Education behind bars

Bits of Berkeley

Libby Rainey_online

Men sit flipping through books, watching a professor lecture from a whiteboard at the front of the room. Others sit in circles, debating issues and scribbling out homework. It could be any other college classroom — except the students are inmates at San Quentin State Prison and their teacher is a volunteer.

Such is a typical day at California’s oldest state prison, which is inundated with progressive programs for inmates. San Quentin is perched just off the Richmond Bridge in Marin County — and the Bay Area that surrounds it has embraced it as a place with potential for rehabilitation and healing. I myself am one of many UC Berkeley volunteers who regularly makes the trip 15 miles northwest to the prison, where I work with a group of men who produce a monthly newspaper.

The educational programs that San Quentin offers allow inmates a brief reprieve from the monotony and destitution of prison life. But not all prisons are like San Quentin, and most men in California’s overflowing prison system are not spending their days studying topics such as creative writing, computer science and entrepreneurship.

One reason for this is simple: San Quentin is not hidden in the dusty corners of California or dropped in the middle of vast swaths of deserted crops. The majority of California prisons are geographically isolated and see barely anyone chomping at the bit to come in and lend a hand. The state’s resources are spent building more prisons rather than increasing resources for the many, many prisons we already have.

The state has built more than 20 prisons since 1980, and as the system continues to grow, individual inmates stand even less of a chance at rehabilitation. While spending on prison has skyrocketed in recent years, investment in education in these prisons has plummeted. The 1994 Violent Crime Control and Law Enforcement Act ended higher education programs for prisoners, restricting incarcerated Americans from receiving Pell Grants.

At the time, there were around 350 college programs for prisoners around the country. In direct response to the new law, that number has dwindled to 12.

Just 6 percent of incarcerated Americans in 43 states were enrolled in higher education programs in the 2009-10 academic year, according to a recent study. These numbers remain dismally low.

Only 20 percent of incarcerated Californians demonstrate basic literacy, and nearly 70 percent of prisoners in the United States don’t even have high school diplomas, according to the San Jose Mercury News. This makes general education most important for the prison population, and to its credit, the California Department of Corrections and Rehabilitation offers GED programs at all of its locations. But educational services for inmates can and should go beyond the bare minimum.

By studying a diverse curriculum that pushes beyond literacy, inmates taking college courses engage with societal issues and discuss them in a productive space. Without this opportunity, even inmates with a basic education remain stuck within the confines of their circumstances.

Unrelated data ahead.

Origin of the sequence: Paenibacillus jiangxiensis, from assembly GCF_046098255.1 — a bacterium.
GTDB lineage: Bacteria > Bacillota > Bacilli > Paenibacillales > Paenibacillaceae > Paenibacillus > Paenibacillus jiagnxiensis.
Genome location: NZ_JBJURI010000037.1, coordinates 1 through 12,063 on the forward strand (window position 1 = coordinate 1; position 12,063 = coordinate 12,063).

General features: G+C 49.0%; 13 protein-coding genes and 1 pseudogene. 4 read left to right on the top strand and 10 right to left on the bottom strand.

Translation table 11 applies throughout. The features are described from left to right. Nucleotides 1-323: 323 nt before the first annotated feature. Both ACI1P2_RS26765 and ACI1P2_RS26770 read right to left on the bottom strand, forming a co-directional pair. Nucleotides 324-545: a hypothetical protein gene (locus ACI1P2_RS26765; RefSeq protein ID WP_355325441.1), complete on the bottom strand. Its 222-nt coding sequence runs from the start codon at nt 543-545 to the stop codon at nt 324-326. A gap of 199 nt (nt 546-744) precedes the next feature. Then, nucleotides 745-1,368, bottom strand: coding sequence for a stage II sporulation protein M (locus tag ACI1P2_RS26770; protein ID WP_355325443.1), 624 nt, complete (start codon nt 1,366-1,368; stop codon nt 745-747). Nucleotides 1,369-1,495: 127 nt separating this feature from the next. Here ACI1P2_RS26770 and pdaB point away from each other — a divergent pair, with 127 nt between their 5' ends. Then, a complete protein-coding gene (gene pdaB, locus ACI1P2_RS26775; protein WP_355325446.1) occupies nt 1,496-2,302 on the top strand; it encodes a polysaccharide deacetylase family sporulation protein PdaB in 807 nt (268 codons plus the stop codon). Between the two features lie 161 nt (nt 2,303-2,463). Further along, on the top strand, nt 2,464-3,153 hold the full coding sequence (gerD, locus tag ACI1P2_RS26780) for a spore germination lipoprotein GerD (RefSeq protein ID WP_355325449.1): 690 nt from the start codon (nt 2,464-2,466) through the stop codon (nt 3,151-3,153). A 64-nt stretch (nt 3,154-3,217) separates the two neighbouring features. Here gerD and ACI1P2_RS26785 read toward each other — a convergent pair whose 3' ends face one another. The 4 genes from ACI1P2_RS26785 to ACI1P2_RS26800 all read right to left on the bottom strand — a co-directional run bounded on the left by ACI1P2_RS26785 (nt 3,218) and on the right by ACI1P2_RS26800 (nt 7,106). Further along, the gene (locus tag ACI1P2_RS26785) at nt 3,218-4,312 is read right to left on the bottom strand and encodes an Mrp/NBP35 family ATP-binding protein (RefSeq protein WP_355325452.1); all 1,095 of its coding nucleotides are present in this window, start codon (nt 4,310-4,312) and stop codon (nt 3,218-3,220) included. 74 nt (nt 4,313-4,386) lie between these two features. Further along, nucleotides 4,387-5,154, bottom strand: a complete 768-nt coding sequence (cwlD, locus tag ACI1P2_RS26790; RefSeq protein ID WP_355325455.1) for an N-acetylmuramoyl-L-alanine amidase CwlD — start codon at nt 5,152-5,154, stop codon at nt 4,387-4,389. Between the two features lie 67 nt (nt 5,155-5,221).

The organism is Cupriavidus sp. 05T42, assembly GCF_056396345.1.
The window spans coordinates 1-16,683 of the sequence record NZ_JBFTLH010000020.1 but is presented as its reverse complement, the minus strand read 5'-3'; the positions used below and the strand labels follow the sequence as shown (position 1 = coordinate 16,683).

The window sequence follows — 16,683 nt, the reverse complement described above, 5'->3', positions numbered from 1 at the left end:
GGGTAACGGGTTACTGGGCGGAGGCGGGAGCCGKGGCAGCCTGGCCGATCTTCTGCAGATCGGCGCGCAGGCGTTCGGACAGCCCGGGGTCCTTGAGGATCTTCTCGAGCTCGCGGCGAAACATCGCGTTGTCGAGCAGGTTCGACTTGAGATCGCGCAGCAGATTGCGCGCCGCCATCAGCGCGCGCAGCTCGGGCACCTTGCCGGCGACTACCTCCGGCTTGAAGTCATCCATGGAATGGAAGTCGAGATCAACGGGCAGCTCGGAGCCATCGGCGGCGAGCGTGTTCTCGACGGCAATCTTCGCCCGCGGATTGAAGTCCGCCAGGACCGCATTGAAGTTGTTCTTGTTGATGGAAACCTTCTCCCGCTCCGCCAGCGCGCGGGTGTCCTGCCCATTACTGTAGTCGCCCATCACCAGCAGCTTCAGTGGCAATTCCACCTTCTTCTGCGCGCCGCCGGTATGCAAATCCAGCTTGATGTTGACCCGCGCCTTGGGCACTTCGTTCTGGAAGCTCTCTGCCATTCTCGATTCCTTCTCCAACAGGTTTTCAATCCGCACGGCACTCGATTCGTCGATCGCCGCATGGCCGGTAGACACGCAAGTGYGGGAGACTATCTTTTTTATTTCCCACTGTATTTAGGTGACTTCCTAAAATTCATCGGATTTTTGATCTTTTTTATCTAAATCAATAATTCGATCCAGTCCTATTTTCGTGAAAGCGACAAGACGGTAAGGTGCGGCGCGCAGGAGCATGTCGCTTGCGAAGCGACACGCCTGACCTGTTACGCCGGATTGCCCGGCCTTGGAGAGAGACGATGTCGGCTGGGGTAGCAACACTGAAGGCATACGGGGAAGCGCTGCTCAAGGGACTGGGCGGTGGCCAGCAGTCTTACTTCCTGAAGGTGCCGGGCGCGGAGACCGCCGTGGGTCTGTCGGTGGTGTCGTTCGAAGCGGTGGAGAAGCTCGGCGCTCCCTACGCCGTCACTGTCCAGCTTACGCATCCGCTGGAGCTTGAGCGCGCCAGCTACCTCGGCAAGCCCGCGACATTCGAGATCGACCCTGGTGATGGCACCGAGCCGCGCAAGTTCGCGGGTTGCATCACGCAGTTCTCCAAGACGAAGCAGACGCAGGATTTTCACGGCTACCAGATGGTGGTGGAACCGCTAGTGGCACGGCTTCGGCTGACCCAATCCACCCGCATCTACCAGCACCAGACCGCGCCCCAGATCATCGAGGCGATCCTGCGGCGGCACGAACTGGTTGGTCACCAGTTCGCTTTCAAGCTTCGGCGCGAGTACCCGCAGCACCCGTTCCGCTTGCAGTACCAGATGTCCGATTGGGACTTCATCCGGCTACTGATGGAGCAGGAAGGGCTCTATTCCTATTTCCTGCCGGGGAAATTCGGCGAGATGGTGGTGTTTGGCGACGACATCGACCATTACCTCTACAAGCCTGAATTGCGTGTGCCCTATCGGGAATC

“When the colleges left, the hope did, too,” wrote John J. Lennon, an inmate from Attica Correctional Facility in New York, in an op-ed for the New York Times.

The argument against offering college education to prisoners goes something like this: I don’t get a free education, so why on earth should a criminal? But this argument is shortsighted. This issue isn’t just about recognizing a lack of educational opportunity that may have led prisoners to crime — it’s also about preventing recidivism. A study sponsored by the U.S. Department of Education found that inmates who are enrolled in education programs are far less likely to return to prison than inmates who were not allowed schooling.

I witness the benefits of education for inmates firsthand. Many of the men I work with at San Quentin were only able to pursue an education once they arrived at prison. They managed this by utilizing the services of the Prison University Project, a nonprofit that offers a free college education to San Quentin inmates. But PUP operates out of its own goodwill and a mix of private funding and volunteer efforts, not public funds. Volunteers from UC Berkeley and other institutions donate their time to ensure that these prisoners have access to higher education.

But a volunteer-based effort is simply not enough to make prison education a state priority. While PUP provides incredible services and has seen success — its graduates are far less likely to return to prison than other inmates — its reach is limited to San Quentin.

As students and faculty from universities around the country enter prisons to share the benefits of higher education with incarcerated men and women, they can also be educated by the inmates they interact with. Incarcerated Americans have much to say about their condition and its many unjust facets, but often aren’t granted the space to advocate for themselves. Volunteers have the opportunity to bring the concerns of inmates outside the confines of prison walls. This dialogue can inspire true social change.

In this mutual education, prisoners and invested volunteers can break down prison stigma and work towards a more progressive criminal justice system. Collaborations between universities and prisons illustrate this power.

Libby Rainey and Alastair Boone write the Thursday column on bits and pieces of the UC Berkeley experience. Contact Libby at [email protected].

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